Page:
Courts are not meant to be silent spectators: SC

Constitution does not envisage courts to be silent spectators: Supreme Court

The Centre told the court there is little room for judicial interference in the management of Covid-19

Supreme Court. Credit: Reuters file photo

The Supreme Court has decided to examine the Centre's Covid-19 vaccination policy for age group of 18-44 years, saying judicial review and soliciting constitutional justification for policies formulated by the executive is an essential function, entrusted to the courts.

"Separation of powers does not result in courts lacking jurisdiction in conducting a judicial review of these policies. Our Constitution does not envisage courts to be silent spectators when constitutional rights of citizens are infringed by executive policies," a bench presided over by Justice D Y Chandrachud said.

The Union government has told the court there is little room for judicial interference in the management of Covid-19, a global pandemic, where response and strategy was completely driven by expert medical and scientific opinion.

Read | SC finds Centre's vaccine policy arbitrary, irrational

"Any overzealous, though well-meaning judicial intervention, may lead to unforeseen and unintended consequences, in absence of any expert advice or administrative experience, leaving the doctors, scientists, experts and executive very little room to find innovative solutions on the go," it had said.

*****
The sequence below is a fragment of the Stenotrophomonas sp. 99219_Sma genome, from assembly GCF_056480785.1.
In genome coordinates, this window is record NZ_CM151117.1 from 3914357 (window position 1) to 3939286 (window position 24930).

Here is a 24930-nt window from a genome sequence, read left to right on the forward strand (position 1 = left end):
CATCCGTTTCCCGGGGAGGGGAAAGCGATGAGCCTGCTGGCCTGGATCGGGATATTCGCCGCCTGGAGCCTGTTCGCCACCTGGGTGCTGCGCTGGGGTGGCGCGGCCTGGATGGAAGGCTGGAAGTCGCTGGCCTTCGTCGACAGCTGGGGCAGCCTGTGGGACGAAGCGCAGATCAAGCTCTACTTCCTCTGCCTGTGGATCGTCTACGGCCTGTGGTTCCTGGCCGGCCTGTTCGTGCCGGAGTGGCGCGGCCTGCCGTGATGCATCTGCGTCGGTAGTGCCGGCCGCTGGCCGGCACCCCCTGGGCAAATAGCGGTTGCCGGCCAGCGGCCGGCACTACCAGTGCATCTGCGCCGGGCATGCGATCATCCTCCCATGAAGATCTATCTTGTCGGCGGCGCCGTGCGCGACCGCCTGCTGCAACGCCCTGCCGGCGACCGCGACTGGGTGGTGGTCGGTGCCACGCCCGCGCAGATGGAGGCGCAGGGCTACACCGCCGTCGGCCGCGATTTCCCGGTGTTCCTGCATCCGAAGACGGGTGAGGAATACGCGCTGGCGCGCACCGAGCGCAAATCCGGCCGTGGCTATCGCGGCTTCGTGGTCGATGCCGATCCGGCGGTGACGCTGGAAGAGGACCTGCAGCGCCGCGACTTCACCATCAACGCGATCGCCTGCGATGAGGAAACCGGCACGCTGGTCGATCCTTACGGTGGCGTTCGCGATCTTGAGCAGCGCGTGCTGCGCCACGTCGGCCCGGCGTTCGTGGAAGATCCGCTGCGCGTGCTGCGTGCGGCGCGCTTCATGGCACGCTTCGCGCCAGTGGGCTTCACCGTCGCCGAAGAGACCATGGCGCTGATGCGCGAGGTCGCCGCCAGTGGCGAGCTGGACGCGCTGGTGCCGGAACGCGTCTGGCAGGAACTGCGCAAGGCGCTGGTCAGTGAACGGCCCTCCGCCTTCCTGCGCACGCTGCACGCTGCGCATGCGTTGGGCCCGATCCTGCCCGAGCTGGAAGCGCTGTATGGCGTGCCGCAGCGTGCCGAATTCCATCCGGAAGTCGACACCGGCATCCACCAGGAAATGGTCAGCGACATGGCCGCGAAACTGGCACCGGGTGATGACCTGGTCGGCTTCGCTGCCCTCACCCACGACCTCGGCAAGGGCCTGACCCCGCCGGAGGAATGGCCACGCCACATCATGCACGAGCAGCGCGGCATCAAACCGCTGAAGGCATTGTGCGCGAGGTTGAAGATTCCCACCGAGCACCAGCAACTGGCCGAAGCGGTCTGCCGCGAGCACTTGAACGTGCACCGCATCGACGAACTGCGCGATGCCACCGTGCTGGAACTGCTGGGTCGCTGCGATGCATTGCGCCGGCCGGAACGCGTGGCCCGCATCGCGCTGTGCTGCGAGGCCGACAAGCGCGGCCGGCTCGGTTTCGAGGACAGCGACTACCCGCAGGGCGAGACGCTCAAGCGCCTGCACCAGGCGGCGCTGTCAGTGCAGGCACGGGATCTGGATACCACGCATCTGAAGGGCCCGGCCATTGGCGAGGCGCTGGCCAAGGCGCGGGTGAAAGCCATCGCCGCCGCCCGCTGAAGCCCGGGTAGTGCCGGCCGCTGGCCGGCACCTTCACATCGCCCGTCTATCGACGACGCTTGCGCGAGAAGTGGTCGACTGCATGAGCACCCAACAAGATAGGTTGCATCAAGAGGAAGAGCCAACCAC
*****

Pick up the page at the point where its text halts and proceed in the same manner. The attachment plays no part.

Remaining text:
Responding to the government's assertion, the bench, also comprising Justices L Nageswara Rao and S Ravindra Bhat, said this court would, under the auspices of an open court judicial process, conduct deliberations with the executive where justifications for existing policies would be elicited and evaluated to assess whether they survived constitutional scrutiny.

The bench said it would continue to exercise jurisdiction to determine if the chosen policy measure conformed to the standards of reasonableness, militated against manifest arbitrariness and protected the right to life of all persons.

The bench also pointed out courts across the globe have responded to constitutional challenges to executive policies and warned against arbitrary and irrational policies being excused in the garb of the “wide latitude” to the executive that is necessitated to battle a pandemic.

The court referred to the Supreme Court of United States, which in various instances, has overruled policies by observing, “Members of this court are not public health experts...But even in a pandemic, the Constitution cannot be put away and forgotten” and “a public health emergency does not give Governors and other public officials carte blanche to disregard the Constitution for as long as the medical problem persists."